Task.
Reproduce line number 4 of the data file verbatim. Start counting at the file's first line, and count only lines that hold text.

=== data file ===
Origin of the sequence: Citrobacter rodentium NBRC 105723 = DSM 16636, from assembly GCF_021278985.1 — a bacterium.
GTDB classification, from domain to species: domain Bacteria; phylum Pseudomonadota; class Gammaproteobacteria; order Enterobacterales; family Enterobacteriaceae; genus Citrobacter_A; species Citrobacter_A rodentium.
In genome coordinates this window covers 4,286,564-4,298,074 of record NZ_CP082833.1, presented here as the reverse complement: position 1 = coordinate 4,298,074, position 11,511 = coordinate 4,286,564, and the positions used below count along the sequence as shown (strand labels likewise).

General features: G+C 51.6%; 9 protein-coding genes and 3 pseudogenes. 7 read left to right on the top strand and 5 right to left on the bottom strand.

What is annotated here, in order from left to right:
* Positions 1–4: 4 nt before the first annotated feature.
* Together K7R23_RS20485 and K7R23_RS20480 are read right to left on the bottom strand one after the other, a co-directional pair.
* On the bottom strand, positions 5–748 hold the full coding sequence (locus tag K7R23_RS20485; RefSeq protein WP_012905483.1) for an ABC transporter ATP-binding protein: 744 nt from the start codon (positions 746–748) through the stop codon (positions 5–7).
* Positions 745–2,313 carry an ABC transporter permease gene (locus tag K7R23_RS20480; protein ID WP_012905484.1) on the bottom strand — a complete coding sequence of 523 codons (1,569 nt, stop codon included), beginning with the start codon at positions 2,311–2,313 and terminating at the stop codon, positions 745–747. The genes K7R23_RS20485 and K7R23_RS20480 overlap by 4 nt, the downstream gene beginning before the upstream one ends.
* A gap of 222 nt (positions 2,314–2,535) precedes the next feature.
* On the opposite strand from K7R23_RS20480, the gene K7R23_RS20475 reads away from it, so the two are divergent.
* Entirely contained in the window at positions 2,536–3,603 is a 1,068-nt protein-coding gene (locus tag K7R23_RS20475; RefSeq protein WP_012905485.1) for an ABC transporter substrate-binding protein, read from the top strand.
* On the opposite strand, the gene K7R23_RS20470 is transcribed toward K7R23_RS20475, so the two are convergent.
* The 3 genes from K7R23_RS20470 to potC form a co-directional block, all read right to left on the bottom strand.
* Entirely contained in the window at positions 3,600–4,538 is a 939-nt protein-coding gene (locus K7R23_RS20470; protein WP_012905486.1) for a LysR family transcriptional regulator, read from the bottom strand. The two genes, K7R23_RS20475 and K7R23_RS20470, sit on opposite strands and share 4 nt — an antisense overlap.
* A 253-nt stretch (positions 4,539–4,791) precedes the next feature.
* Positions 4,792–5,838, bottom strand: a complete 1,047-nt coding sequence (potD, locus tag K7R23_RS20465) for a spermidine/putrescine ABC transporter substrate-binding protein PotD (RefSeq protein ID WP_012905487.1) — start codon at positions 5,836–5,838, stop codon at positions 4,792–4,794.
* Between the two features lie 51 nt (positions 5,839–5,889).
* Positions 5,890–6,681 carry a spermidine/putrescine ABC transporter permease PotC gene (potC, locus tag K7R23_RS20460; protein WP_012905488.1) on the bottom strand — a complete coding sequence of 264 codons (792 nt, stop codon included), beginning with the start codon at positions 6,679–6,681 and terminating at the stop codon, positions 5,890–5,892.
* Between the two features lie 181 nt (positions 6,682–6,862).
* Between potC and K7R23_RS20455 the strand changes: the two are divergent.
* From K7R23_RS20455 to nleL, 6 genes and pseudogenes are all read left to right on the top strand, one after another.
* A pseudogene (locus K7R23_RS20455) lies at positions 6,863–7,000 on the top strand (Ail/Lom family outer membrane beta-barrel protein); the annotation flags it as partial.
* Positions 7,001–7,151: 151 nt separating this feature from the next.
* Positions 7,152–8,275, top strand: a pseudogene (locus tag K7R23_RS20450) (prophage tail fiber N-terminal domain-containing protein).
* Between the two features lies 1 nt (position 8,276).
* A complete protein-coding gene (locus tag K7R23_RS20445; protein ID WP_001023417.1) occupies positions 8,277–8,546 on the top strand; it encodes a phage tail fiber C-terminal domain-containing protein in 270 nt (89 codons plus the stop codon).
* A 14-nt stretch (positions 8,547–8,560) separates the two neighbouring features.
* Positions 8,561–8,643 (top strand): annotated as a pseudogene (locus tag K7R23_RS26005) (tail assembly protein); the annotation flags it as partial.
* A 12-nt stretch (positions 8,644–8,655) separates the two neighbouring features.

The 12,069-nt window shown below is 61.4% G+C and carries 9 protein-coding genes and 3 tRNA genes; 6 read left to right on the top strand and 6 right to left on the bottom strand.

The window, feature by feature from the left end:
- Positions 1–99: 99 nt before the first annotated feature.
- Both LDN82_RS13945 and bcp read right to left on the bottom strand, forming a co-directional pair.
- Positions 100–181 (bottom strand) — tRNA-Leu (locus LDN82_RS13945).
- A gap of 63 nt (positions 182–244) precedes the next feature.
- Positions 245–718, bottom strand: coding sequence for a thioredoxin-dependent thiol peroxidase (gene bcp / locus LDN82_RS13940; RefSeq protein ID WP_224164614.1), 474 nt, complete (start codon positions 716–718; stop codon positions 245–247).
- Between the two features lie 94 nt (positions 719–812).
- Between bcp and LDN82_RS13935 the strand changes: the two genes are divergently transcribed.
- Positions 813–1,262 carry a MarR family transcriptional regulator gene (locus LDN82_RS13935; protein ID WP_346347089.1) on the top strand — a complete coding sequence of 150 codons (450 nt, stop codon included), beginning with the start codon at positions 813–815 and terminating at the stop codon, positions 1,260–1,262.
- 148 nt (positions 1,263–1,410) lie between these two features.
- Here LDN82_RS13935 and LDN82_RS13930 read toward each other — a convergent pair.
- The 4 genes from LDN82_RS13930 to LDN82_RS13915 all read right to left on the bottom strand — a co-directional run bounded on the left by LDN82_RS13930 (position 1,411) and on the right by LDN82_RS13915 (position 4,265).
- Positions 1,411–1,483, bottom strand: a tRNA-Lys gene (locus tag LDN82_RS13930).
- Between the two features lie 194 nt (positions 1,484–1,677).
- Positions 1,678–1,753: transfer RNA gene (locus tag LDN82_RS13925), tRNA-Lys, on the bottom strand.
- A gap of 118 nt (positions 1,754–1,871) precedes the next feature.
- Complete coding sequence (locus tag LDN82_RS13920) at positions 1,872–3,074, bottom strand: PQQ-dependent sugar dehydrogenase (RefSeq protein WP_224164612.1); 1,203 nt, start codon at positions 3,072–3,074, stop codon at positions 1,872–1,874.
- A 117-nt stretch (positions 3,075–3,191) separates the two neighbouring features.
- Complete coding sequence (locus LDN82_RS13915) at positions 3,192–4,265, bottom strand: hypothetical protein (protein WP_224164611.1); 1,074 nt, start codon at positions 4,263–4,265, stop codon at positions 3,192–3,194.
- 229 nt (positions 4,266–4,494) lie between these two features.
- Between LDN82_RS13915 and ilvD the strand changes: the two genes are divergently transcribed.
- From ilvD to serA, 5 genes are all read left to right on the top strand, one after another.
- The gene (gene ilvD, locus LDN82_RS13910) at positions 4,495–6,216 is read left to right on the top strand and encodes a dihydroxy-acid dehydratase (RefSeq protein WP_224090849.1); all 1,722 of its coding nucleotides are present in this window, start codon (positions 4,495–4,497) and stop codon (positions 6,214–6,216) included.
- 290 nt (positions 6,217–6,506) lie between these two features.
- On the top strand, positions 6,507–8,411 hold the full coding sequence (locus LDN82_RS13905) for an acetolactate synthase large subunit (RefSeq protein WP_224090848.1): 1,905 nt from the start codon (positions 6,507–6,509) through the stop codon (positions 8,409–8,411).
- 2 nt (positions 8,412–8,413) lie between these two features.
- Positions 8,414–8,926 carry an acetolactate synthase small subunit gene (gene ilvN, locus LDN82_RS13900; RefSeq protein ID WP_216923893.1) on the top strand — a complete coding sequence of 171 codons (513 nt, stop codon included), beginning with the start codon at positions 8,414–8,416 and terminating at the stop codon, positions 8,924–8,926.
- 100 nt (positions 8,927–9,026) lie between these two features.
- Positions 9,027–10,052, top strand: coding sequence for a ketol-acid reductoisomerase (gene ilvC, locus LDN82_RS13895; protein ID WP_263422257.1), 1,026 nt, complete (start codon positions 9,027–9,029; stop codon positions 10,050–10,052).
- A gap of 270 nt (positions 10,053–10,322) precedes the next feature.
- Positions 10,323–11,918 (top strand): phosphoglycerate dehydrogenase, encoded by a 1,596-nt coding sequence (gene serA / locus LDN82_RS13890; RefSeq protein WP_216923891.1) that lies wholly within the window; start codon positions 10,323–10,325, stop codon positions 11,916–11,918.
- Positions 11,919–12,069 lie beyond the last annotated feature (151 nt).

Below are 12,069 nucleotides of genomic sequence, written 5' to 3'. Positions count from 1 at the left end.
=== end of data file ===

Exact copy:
General features: G+C 51.6%; 9 protein-coding genes and 3 pseudogenes. 7 read left to right on the top strand and 5 right to left on the bottom strand.